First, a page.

So is there long-term investment potential here? That’s hard to say.

On the plus side, the bank stock looks relatively cheap today (currently its P/E ratio is just 7.2) and it has a decent dividend yield (about 5.7%). The company’s also buying back a lot of stock, which is boosting earnings per share.

On the downside, NatWest is very much a UK-focused bank. And the UK isn’t really a growth market when it comes to banking these days. The industry’s also being disrupted rapidly by innovative FinTech companies.

Weighing up the pros and cons, I probably won’t be interested in buying NatWest shares in the retail sale. All things considered, I think there are likely to be better opportunities for my money this year.

Should you invest, the value of your investment may rise or fall and your capital is at risk. Before investing, your individual circumstances should be assessed. Consider taking independent financial advice.

Edward Sheldon has no position in any of the shares mentioned. The Motley Fool UK has no position in any of the shares mentioned. Views expressed on the companies mentioned in this article are those of the writer and therefore may differ from the official recommendations we make in our subscription services such as Share Advisor, Hidden Winners and Pro. Here at The Motley Fool we believe that considering a diverse range of insights makes us better investors.

More on Investing Articles

Young mixed-race woman jumping for joy in a park with confetti falling around her
Investing Articles

Nvidia stock is becoming more affordable!

Nvidia stock is up 2,500% over five years, but the chip giant’s share split -- announced during its earnings report…

Read more »

Investing Articles

Are Rolls-Royce shares good for passive income?

Our writer is getting mixed messages about the Rolls-Royce dividend. But whatever happens, he thinks passive income hunters will be…

Read more »

Investing Articles

Could the Rolls-Royce share price end 2024 above £5?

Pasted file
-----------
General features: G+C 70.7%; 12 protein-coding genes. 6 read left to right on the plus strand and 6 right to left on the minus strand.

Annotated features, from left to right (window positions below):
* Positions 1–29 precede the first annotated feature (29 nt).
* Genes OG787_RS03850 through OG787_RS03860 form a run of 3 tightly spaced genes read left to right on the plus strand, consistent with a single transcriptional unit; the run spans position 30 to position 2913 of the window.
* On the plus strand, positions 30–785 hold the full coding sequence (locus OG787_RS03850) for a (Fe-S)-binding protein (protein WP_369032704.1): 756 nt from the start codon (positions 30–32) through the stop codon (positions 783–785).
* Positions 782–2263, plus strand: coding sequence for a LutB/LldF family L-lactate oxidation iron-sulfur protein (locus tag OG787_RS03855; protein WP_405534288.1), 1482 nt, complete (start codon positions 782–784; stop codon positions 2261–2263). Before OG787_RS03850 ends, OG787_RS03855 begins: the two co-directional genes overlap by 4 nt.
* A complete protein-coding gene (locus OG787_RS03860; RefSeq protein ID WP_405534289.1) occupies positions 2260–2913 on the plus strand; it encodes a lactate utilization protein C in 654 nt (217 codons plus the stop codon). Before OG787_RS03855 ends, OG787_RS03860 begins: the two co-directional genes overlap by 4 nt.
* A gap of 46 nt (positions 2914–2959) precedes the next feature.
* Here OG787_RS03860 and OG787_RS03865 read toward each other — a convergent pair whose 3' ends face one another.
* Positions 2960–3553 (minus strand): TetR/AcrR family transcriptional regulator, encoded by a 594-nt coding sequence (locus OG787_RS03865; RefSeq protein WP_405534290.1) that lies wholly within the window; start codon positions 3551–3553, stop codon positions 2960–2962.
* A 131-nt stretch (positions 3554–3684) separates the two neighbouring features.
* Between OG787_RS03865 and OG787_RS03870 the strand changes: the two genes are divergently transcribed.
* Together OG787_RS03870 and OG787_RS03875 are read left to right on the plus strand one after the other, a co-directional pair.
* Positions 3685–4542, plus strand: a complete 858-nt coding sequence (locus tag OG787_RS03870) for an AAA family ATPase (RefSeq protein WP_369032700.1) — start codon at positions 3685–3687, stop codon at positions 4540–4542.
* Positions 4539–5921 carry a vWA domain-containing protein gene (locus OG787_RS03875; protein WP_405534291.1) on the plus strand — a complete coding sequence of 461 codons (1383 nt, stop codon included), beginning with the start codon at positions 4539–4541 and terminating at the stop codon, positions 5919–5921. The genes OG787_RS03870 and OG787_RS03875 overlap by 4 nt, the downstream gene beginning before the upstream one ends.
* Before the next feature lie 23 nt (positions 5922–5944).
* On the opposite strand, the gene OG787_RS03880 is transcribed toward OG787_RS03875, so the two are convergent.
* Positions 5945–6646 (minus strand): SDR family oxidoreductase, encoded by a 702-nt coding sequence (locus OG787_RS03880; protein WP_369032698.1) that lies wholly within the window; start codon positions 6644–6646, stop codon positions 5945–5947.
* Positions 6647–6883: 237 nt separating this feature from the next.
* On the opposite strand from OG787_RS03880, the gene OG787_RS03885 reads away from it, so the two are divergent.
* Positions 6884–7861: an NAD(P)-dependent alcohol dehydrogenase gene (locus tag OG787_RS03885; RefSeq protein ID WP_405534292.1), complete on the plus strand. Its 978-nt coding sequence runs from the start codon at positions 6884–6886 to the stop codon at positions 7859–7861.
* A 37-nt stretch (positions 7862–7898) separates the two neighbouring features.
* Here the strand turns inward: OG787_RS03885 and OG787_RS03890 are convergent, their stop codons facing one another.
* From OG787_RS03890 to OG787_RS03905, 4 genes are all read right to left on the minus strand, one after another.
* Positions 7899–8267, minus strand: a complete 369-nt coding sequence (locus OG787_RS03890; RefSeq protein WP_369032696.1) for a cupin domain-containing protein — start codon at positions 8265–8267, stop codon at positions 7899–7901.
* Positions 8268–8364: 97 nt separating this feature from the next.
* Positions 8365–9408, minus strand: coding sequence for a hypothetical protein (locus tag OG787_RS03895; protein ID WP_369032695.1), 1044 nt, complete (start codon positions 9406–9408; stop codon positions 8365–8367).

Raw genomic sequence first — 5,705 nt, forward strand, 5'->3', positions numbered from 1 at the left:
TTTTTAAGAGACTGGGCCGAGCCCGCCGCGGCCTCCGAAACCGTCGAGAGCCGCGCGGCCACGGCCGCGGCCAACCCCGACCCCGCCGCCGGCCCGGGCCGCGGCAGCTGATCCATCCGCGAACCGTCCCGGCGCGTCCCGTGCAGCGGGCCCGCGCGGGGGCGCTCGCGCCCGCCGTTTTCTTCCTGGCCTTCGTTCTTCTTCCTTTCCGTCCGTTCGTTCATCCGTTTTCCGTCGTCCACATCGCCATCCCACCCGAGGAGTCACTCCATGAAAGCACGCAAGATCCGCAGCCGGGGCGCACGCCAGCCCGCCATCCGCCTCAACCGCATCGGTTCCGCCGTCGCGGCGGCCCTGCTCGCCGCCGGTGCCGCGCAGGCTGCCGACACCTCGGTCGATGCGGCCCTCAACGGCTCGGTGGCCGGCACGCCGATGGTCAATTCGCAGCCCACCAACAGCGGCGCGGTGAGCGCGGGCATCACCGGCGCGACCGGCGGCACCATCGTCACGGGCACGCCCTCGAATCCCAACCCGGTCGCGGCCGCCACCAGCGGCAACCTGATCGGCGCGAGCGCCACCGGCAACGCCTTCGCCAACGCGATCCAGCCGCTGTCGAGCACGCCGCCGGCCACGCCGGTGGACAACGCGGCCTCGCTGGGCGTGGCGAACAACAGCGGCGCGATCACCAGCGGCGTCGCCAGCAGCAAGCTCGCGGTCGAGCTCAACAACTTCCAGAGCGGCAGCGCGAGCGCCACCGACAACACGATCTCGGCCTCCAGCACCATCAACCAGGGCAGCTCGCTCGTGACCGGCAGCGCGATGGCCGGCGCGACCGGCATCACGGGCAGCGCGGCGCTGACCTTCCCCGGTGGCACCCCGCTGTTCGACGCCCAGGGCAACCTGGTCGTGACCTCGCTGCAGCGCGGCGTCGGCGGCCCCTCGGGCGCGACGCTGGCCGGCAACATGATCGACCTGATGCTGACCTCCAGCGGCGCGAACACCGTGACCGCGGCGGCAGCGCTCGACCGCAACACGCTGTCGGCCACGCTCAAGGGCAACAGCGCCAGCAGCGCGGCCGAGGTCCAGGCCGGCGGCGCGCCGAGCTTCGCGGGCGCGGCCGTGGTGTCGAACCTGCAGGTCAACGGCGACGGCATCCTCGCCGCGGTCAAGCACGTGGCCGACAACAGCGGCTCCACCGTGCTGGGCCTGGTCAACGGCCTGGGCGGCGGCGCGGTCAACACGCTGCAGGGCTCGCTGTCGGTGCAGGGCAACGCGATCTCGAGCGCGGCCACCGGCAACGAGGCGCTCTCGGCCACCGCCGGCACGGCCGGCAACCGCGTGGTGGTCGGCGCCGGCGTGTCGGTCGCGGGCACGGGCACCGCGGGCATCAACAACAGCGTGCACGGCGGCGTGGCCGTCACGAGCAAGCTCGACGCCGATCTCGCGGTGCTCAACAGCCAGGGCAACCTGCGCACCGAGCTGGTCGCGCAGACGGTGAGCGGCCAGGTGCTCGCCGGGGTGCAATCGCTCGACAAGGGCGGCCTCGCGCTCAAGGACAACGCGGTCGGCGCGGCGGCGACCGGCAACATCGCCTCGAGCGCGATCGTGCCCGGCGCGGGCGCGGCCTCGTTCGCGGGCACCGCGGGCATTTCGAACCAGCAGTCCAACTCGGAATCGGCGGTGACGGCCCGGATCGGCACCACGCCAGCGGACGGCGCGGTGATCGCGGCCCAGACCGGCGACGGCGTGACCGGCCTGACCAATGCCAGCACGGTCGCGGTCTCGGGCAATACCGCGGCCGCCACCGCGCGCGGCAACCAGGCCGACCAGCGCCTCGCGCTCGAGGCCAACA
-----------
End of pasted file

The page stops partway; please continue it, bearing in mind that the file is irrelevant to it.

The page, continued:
As the Rolls-Royce share price continues its remarkable run, our writer considers where it might be at the end of…

Read more »

Investing Articles

UK stocks are hitting all-time highs! Yet these 2 still look cheap to me

The FTSE 100's on a roll. But it's still possible to pick bargain UK stocks, provided we know where to…

Read more »

Satellite on planet background
Investing Articles

At just under £14, can BAE Systems’ share price still be a prime FTSE 100 bargain? 

Despite its bullish price run, BAE Systems’ share price still looks undervalued to me and appears set for strong growth.

Read more »

Photo of a man going through financial problems
Investing Articles

2 dividend shares I’d avoid like the plague in today’s stock market

The UK stock market is full of high-yield dividend shares that could equate to a steady stream of passive income.…

Read more »

Abstract bull climbing indicators on stock chart
Investing Articles

£17,000 in savings? Here’s how I’d aim to turn that into a £29,548 annual second income!

Generating a sizeable second income can be life-enhancing and can be done from relatively small investments in high-dividend-paying stocks.

Read more »

Investing Articles

With as little as £300 a month invested, this stock could net £16,000 a year in passive income

Putting a few hundred pounds each month into the stock market could eventually generate a five-figure annual passive income, this…

Read more »